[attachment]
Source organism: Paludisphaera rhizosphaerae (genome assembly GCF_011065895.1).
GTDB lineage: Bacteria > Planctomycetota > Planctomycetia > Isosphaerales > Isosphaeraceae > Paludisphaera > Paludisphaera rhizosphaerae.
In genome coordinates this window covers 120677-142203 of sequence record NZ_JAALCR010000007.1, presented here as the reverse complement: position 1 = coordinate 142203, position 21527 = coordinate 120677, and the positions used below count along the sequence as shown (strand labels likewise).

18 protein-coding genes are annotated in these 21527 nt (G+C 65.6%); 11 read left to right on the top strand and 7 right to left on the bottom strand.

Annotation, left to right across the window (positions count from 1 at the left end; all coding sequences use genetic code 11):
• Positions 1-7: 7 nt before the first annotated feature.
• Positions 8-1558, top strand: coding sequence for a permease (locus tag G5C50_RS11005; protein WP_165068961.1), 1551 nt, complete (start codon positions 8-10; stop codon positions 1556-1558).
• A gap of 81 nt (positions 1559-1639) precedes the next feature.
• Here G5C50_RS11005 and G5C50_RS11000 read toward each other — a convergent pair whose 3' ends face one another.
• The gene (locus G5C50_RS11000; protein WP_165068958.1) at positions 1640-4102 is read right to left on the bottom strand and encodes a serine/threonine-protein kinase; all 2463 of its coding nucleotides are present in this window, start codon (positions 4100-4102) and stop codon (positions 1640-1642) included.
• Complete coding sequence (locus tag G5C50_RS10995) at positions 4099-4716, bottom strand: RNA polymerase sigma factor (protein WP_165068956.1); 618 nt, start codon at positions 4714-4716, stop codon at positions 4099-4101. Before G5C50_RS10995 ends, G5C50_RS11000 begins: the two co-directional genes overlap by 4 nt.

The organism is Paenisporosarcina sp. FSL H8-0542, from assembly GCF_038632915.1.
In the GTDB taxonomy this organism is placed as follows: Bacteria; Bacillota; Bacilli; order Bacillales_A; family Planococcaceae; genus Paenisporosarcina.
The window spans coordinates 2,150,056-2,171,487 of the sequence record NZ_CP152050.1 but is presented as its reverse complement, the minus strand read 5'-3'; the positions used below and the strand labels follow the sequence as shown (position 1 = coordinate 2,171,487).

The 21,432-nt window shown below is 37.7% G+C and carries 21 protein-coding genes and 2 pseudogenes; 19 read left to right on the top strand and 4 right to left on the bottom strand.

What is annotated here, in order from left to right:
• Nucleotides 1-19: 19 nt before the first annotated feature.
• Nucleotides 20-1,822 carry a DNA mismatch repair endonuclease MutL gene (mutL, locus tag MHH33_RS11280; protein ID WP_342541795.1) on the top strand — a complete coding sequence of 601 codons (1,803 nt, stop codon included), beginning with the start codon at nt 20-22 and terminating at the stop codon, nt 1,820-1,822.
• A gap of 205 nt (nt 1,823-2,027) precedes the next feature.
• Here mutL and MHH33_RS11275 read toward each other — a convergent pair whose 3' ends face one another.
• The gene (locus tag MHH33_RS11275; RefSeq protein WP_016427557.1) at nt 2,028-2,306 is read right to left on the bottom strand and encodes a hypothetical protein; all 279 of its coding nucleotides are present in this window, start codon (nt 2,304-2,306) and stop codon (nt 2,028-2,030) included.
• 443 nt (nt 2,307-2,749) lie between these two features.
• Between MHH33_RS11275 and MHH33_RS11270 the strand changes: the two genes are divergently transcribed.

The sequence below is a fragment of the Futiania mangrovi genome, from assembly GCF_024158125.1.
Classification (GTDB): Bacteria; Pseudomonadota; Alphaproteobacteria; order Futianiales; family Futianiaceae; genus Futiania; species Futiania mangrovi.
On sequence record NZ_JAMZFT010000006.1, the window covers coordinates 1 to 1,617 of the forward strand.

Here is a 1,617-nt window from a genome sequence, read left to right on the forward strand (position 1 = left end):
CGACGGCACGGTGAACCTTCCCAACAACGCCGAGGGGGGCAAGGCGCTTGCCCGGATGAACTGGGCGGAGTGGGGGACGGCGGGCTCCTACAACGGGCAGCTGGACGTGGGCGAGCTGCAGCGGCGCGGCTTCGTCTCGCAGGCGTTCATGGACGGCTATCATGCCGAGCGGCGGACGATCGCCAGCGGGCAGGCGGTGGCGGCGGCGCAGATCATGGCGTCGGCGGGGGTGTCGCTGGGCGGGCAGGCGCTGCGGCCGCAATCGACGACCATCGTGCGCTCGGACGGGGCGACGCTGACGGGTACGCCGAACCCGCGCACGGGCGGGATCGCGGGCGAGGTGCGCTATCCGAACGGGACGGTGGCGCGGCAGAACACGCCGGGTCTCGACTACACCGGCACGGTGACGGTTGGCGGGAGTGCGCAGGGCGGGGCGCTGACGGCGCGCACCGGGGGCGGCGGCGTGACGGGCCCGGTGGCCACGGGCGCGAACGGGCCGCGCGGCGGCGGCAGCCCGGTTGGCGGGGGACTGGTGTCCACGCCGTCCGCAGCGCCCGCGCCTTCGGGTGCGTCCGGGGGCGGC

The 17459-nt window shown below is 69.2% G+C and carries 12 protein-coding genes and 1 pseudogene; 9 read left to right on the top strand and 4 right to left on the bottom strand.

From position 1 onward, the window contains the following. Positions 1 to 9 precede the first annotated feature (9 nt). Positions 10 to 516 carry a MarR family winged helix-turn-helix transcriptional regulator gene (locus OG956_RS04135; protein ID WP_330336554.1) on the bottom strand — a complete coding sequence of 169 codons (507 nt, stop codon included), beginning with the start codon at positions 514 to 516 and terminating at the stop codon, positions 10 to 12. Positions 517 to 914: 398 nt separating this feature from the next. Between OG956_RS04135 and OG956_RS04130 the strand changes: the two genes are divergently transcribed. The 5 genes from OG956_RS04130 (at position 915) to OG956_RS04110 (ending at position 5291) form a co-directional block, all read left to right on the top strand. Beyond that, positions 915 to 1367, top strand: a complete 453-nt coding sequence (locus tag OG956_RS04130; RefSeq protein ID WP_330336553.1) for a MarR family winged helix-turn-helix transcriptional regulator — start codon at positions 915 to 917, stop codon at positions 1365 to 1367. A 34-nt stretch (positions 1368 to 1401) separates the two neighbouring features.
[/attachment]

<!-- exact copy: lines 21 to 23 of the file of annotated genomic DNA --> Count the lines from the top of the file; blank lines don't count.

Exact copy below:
• The gene (locus tag MHH33_RS11275; RefSeq protein WP_016427557.1) at nt 2,028-2,306 is read right to left on the bottom strand and encodes a hypothetical protein; all 279 of its coding nucleotides are present in this window, start codon (nt 2,304-2,306) and stop codon (nt 2,028-2,030) included.
• 443 nt (nt 2,307-2,749) lie between these two features.
• Between MHH33_RS11275 and MHH33_RS11270 the strand changes: the two genes are divergently transcribed.